Democracy Watch - Issue 9

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Issue 9: Monday 11th October 2010

Power corrupts and absolute power corrupts absolutely.

Viktor Yanukovych grabs for more power

On the 1st of October this year the Constitutional Court of Ukraine effectively cancelled the political reforms of 2004 and returned the Constitution to that of 1996. 17 judges of the Constitutional Court supported the decision. It was only judge Viktor Shyshkin who expressed an oppositional opinion. The decision of the Constitutional Court could mean that Ukraine becomes again a presidential-parliamentary republic similar to that which existed during the presidency of Leonid Kuchma, in addition Viktor Yanukovych receives much broader authority. However, the decision of the Constitutional Court may lead to a period of legaldemocracy chaos unless the new changes are ratified by a constitutional majority in the Verkhovna Rada from the votes of 300 deputies.
Among the powers that Viktor Yanukovych has adopted is the right to fire at any time any minister, his or her deputy, head of committees even the Prime-Minister of Ukraine. Besides the obvious human resources issues, the President has received the right to interfere in the governmentís activity through direct instructions. The Verkhovna Rada may influence the President only by vetoing his legislative initiatives. But due to the fact that the pro-presidential majority in the parliament has extended this instrument is becoming less real in action.


The response of Ukrainian politicians to the drastic changes of the political rules was diverse. In particular, President Viktor Yanukovych while greeting the decision of the Constitutional Court expressed his support for the idea of a referendum and National Constitutional Assembly; these mechanisms are effective methods for consolidating opinion, ensuring maximum stability throughout systematic political restructuring. Iryna Akimova, the first deputy head of the Presidential Administration, stated that the return to the Constitution of 1996 would give Viktor Yanukovych the opportunity to control the implementation of reforms necessary for the development of Ukraine. Volodymyr Lytvyn, the Chairman of the Verkhovna Rada, noted that at the moment it is crucial to legally define the operational parameters of the governing authorities including the President, Cabinet of Ministers, Verkhovna Rada, and the local authorities. It is worth noting also that by the time the political reform was accepted in 2004 there had been around 700 laws approved - necessary for its implementation.

Despite loud statements concerning constitutional upheaval in Ukraine, opposition parties have been unable to mobilise the people to protest in support of Ukrainian democracy and against the establishment of authoritarian state in Ukraine.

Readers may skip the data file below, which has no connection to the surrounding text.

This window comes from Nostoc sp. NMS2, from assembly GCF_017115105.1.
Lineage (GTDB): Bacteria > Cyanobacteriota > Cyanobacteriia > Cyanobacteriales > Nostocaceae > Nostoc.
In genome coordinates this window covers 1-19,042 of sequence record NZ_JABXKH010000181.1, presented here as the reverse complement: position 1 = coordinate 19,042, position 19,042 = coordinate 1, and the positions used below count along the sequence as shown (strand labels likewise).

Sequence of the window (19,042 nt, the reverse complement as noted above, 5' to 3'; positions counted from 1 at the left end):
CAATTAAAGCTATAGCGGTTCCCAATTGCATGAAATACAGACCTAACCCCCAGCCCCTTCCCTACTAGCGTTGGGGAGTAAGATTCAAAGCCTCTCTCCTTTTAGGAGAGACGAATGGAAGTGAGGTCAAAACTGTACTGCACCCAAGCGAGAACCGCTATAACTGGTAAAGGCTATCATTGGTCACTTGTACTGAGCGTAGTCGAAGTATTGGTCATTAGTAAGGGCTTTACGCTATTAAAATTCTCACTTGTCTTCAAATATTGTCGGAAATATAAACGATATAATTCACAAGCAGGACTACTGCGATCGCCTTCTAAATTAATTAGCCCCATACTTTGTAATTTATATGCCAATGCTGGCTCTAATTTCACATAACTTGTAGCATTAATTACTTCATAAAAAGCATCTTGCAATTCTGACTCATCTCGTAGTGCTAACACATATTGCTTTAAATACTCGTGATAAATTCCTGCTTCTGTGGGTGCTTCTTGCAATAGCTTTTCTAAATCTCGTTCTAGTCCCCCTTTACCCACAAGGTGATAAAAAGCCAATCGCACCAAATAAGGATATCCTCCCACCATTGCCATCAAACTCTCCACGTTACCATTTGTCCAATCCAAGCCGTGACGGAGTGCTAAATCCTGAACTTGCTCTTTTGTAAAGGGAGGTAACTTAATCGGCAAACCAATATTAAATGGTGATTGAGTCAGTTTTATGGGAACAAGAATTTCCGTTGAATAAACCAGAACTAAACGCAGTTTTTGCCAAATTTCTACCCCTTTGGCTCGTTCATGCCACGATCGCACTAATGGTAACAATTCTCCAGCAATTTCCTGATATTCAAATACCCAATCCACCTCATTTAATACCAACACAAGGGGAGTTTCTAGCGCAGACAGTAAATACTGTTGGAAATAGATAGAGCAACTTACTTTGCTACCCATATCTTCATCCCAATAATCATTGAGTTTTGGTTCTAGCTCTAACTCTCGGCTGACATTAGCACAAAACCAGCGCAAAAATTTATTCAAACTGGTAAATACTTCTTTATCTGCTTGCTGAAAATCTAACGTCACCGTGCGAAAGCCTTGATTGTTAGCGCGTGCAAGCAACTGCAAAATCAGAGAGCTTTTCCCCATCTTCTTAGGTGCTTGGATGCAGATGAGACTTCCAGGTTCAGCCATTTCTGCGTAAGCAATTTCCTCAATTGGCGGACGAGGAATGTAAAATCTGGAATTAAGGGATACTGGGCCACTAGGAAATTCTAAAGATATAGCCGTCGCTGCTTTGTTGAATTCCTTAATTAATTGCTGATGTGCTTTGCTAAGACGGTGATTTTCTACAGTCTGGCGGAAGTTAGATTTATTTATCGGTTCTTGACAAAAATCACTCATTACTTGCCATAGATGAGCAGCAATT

Meanwhile, although opposition leaders of different political parties continue to criticise the activity of the President and the Constitutional Court, they fail to create any substantial political obstacles to the implementation of the Party of Regionsí plan to sculpt Ukraine in its own image.

Regarding the international response to the constitutional changes in Ukraine, among the first to make a statement was Stefan Fule, EU Commissioner for Enlargement and Neighbourhood Policy. He emphasized the need for constitutional reform even after the Constitutional Courtís decision because in his opinion this was not a constitutional reform. The representative of the EU noted that it is necessary to build an effective system of checks and balances throughout the branches of power and expressed Europeís wait-and-see attitude towards the further steps of President Viktor Yanukovych. At the same time Mevlut Chavushoglu, President of the Parliamentary Assembly of the Council of Europe, stated that Ukraine does not face the monopolization of power.

In statements, Viktor Yanukovych has expressed plans to introduce further fundamental changes to the Constitution. In particular, he plans to bring the legislative field into closer conformity to the Constitution of 1996, provided that the faithful cooperation he receives from the constitutional court continues. For this purpose Viktor Yanukovych declared it necessity to seek expert opinion regarding changes to the Ukrainian Constitution, particularly from the European Venice Commission. However, it seems that in the nearest future the Presidential Administration will proceed with the manipulation or replacement of the basic laws on central governmental authorities in Ukraine. This process will result in the establishment of an authoritative power structure and give the President free reign to become the most powerful policy-making centre in Ukraine, unchecked by democratic restrictions of any kind.

People First Comment: Ukraine has been in political chaos since the Orange Revolution. The changes to the Constitution in 2004 were developed as a compromise to end the political stand-off and were deliberately designed by the incumbents in order to curb the power of the Presidency. But it was an ill conceived compromise that pitted President Yushchenko against three out of four prime ministers that served under him.